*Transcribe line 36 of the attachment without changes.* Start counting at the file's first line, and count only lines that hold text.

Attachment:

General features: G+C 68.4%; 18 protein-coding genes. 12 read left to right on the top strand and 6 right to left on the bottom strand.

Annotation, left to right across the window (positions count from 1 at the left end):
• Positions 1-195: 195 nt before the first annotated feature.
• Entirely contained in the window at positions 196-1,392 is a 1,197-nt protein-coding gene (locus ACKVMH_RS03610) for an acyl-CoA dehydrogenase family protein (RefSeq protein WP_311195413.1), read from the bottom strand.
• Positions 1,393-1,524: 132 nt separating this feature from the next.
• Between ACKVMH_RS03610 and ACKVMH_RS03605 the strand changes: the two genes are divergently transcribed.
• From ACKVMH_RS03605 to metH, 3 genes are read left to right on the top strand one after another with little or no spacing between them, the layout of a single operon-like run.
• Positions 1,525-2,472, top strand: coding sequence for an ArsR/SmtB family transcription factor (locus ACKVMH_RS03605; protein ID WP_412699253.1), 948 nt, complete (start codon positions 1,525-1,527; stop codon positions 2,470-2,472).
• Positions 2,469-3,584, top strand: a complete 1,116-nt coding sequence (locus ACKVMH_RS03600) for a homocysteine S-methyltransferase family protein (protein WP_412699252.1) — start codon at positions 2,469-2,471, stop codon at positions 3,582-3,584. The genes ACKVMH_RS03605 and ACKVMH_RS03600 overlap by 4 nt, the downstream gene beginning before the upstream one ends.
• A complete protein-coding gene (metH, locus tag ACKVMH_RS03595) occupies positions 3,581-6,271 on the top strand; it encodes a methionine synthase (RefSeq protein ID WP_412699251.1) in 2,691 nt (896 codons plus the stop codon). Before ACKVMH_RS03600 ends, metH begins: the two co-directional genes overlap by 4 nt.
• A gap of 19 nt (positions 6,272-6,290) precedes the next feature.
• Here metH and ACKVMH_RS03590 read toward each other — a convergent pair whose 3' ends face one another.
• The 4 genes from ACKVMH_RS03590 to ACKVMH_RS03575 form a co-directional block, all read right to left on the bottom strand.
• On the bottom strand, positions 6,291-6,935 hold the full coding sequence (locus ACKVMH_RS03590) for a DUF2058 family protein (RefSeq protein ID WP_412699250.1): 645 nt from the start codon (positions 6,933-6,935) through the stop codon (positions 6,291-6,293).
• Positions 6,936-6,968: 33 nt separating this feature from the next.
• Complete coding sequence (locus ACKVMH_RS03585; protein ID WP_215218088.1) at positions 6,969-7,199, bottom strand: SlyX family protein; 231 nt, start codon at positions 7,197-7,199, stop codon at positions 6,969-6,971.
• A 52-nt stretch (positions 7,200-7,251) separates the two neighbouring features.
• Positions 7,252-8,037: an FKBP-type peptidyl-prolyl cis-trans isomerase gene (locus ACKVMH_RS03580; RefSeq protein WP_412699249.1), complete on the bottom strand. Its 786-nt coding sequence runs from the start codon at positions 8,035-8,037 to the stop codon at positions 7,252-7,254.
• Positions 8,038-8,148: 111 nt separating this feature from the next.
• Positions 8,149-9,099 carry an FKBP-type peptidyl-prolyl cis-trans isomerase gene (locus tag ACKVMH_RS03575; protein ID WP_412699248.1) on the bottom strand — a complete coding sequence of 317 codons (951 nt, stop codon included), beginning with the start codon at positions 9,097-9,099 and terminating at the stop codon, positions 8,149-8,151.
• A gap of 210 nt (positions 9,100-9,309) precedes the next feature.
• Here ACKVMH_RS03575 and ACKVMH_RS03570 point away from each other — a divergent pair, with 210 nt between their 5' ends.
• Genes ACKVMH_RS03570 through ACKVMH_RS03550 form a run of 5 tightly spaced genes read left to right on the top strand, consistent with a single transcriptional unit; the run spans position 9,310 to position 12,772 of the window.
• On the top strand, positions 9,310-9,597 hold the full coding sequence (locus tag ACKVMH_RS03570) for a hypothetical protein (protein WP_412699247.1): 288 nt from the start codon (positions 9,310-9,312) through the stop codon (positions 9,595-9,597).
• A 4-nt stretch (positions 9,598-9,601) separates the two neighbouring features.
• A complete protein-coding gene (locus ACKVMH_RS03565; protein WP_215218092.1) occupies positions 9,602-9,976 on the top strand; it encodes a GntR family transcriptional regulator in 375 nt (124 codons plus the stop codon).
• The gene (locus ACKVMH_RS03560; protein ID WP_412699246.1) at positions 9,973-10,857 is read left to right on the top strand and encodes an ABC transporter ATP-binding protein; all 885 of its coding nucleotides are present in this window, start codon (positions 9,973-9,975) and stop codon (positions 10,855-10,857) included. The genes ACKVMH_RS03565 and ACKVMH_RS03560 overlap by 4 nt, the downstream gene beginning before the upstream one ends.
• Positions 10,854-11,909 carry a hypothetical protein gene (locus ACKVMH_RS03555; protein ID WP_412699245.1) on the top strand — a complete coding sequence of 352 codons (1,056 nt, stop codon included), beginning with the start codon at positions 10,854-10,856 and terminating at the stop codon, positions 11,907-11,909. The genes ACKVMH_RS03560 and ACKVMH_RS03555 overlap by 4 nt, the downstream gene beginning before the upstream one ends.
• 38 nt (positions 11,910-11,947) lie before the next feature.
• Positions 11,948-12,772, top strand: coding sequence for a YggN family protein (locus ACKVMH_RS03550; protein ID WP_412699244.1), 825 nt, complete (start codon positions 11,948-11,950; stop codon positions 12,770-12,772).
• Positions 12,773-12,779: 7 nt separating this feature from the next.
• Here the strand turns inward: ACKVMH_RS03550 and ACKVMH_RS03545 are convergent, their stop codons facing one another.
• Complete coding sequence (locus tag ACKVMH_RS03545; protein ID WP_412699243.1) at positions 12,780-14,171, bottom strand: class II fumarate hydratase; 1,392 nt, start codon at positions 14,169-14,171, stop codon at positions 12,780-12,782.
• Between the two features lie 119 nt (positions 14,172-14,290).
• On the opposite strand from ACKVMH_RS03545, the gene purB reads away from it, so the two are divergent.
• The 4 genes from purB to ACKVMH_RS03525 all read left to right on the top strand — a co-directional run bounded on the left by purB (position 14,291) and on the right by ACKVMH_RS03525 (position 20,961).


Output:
• The 4 genes from purB to ACKVMH_RS03525 all read left to right on the top strand — a co-directional run bounded on the left by purB (position 14,291) and on the right by ACKVMH_RS03525 (position 20,961).